Patrick C. Keaveny

The Wordy Coder

Home / Stories / Lily and the Monster.

Lily and the Monster.

The trees are the history books of the world. Within a single cell of an old tree lives a history of hundreds of years. Trees remember long after we die. Sometimes the trees have seen more than we can hope to see in our lives, for the trees see what they have to see, not what they want to see. Sometimes in our lives, we face dark situations, situations that imprison us and make us feel trapped. The more we are imprisoned in a situation that weakens us, the smaller we feel.

This is a story about that kind of situation, the kind that makes us feel small and weak, the kind that lives within a single cell in the trees of history.

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Suddenly, she felt the urge to run.

She began to trot. A trot that became a jog. A jog that became a full-blown sprint.

Little Lilly was running.

She was running through the dark forest, a forest she once remembered from long ago; a forest that scared her. Trees hung over her, long and thin, like veins. They were reaching for her, trying to grab her as she ran.

She ran as fast as her little legs could run. She was running through the wicked paths of the wicked trees. She was running through the dark noise of the dark forest. She was running through a wicked, dark place; a monstrous place.

All around her the trees reached for her. And each tree was an ungodly shape. They looked like old oak trees, the kind that had been alive so long they had too many branches to count; they were too old to remember themselves. Their height was many miles above the ground, and their branches spread out several hundred feet.

The branches scared her so much that she closed her eyes to get away from them. But in her head she saw those horrible branches that weaved in and out of each other, as if they had long, treacherous arms linked together, surrounding her. Within those large, interwoven branches, she thought she saw large, mocking grins.

Little Lilly ran.

She ran so fast that she didn’t even care where she was going. She ran even though she was breathless and hadn’t eaten for days. She ran through any path that she could find, any path that wasn’t cut off by trees and branches and veins and grins. She ran with all of her might, forcing herself to run away, anywhere away… from him.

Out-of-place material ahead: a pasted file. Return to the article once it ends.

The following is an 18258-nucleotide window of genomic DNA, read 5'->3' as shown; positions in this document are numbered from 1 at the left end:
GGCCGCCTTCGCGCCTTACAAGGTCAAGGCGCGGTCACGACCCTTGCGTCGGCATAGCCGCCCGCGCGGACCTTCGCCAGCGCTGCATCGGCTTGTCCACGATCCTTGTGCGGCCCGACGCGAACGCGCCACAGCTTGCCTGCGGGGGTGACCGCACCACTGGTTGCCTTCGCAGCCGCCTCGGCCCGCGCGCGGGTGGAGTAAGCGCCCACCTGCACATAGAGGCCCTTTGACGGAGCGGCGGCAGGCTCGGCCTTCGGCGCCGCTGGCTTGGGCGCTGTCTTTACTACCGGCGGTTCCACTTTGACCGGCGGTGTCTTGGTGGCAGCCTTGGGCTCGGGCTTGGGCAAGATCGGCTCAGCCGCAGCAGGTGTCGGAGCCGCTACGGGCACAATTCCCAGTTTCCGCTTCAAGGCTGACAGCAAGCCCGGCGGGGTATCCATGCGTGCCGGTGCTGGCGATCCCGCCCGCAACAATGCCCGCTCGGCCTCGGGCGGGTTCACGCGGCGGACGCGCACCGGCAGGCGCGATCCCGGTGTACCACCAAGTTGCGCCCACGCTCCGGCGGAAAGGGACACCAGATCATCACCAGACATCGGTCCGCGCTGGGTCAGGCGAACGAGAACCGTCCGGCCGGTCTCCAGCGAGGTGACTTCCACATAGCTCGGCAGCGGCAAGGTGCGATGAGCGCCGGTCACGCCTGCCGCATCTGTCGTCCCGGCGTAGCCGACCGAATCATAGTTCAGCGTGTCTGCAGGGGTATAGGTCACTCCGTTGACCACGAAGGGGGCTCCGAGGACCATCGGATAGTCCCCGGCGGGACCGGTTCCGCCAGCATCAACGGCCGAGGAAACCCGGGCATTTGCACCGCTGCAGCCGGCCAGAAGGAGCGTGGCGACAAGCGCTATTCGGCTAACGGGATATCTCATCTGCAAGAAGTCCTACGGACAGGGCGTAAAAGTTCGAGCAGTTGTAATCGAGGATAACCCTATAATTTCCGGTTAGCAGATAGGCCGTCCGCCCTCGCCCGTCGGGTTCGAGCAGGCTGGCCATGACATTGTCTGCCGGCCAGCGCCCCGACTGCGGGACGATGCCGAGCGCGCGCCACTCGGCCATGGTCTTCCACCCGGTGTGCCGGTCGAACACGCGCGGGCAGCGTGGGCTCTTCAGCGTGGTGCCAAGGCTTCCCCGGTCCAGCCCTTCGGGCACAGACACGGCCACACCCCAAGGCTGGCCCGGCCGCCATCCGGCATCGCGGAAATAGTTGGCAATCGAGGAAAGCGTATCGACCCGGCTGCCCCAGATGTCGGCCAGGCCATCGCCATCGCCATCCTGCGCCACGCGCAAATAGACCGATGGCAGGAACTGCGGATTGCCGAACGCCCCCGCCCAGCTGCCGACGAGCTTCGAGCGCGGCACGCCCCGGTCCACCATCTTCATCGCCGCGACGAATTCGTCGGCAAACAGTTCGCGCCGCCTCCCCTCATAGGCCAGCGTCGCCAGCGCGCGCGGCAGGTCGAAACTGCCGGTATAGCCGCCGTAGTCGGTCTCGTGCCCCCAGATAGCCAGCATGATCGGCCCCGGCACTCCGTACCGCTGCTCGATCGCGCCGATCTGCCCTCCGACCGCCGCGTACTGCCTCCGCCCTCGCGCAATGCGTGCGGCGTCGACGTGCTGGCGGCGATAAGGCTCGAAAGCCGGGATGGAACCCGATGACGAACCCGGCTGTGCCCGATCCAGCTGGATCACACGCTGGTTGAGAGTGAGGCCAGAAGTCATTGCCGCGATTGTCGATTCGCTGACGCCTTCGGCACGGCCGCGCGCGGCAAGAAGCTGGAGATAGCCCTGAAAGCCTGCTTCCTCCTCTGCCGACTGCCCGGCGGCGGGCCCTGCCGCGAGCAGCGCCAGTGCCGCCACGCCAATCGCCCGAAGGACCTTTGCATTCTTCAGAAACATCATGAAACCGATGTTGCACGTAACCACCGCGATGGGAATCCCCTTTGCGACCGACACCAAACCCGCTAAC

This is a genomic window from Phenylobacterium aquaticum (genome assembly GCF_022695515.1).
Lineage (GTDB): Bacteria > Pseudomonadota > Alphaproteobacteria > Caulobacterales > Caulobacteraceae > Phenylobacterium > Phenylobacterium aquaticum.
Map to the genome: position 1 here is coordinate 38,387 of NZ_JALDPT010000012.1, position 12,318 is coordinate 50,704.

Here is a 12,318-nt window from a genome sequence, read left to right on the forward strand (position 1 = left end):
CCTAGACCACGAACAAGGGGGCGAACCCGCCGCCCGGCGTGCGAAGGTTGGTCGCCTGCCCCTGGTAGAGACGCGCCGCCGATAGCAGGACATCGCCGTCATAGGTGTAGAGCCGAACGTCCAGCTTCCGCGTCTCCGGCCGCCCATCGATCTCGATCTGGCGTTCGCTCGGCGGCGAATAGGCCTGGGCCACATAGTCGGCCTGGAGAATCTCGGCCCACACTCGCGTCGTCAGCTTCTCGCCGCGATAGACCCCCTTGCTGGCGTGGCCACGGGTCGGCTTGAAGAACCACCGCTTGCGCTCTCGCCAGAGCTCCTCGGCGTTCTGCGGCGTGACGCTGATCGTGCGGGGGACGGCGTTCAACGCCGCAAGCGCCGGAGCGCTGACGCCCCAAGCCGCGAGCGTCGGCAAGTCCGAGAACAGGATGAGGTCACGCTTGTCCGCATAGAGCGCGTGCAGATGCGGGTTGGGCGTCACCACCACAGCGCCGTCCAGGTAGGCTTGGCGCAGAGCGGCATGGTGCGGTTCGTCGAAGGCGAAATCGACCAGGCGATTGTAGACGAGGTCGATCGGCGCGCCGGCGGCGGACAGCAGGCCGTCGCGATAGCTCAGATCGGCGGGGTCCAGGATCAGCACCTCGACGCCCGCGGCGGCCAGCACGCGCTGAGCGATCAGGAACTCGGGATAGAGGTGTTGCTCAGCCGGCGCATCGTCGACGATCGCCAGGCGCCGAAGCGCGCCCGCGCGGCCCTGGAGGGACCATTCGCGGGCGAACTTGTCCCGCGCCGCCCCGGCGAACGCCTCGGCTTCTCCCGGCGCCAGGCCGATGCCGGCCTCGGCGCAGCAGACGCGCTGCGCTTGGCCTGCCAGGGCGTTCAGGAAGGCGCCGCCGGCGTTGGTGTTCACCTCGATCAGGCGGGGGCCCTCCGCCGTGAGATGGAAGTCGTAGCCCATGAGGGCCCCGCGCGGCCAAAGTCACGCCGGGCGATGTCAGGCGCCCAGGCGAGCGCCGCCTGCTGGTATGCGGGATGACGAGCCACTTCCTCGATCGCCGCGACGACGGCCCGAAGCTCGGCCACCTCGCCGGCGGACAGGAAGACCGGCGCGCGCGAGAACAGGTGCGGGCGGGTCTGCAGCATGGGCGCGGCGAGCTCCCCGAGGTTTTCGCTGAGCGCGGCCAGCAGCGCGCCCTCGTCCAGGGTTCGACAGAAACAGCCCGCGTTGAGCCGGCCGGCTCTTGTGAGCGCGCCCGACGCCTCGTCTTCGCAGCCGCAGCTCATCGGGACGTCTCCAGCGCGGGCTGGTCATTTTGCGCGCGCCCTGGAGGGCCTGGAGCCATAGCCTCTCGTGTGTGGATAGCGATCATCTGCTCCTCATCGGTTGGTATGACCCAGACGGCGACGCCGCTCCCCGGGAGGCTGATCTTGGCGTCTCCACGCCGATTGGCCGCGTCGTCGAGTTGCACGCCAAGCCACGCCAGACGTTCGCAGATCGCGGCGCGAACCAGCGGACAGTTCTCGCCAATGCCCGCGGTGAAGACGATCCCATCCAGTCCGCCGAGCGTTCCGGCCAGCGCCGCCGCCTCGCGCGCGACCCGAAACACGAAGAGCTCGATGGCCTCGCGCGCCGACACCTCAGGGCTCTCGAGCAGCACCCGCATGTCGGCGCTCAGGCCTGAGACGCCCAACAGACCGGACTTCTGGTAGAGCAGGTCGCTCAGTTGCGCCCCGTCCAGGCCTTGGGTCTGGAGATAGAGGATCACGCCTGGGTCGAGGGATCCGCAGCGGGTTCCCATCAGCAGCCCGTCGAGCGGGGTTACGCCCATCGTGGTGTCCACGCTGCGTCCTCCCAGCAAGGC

She ran for hours, or it might have been days. In this place, she never knew.  She ran so long that time faded away behind her, leaving only the fear.

Until Little Lilly stopped running.

Before her, in this world of trees and branches and darkness and fear, was a large chair, almost like a throne. A throne made of stone and of ancient things. A throne made of blood and horror. A throne that weaved across itself, like the trees around it. It was as if the throne and the trees became one another, penetrating each other, hurting each other.

They weaved so much that Lilly couldn’t tell tree from throne, and it was all a giant mass of stone and tree and blood and ancient things.

And him. In the darkness it was difficult to see, but Little Lilly knew it was him. Sitting on his monstrous throne of fear and pain, Little Lilly saw him.

She knew him. Or at least, she knew him once.

He was hunched over on his unnatural throne. Hunched over like an old man, too weak to sit up straight. His eyes were a bright, unnatural green, and his face was a shadow, too dark to see anything but those horrible green eyes. His hair was long and stringy. His long, grey beard flowed like a river and reached down to his lap, becoming one with the branches and the throne on either side of his branch-like legs. He was an unnatural thing, an abomination.

He was looking into his hands, and within his hands was a cup made of fire. Even though he looked more like wood than man, the fire seemed not to burn him. His whole body was slouched as he sat there, holding his cup of fire in his hands, as if waiting for someone to come, someone like Little Lilly.

Then those horrible green eyes looked up at her, his monstrosity making her feel no bigger than the last flower of a dying autumn. He did not smile. He did not laugh. He was no longer the person he was a long time ago. He wasn’t the person Little Lilly knew anymore. Instead, he was a thing. A monster.

He took a hand from grasping his cup and reached out to her. He had been so still that he looked dead, but when he moved each part of him slowly came to life. It was horrible, it looked as if a tree made of stone with a human face started moving toward you.

He reached with what could have been a hand or a branch, and he reached towards her. Those horrible green eyes seemed to reach towards her too. His eyes were cross-eyed and he drooled shamelessly. His face became something made of uncontrolled, starving desire.

As he reached out for her, he made a noise, the kind of noise one makes when they have not eaten in days. A gasping, throaty noise that seemed to say, feed me.

He reached out for her, to touch her, to pierce her, and then Little Lilly would feel pain.

Then Little Lilly was running again.

She was running away from him. She knew that if she looked behind her, that if she slowed down for even a second, he would be there. He would reach for her. He would touch her. He would reach his long branches out and pierce her, and Little Lilly would feel pain.

She was running away. Away from the monstrous king on his monstrous throne. She was running so fast she forgot to breathe, and rest, and think. All that was in her was fear. Fear of him, fear of this place, fear of fear itself.

And as she ran, she felt as if the branches of the smiling trees around her were reaching for her.  She ran for hours, or it might have been days. In this place, she never knew.

Until Little Lilly stopped running.

And before her sat the monstrous man on his monstrous throne.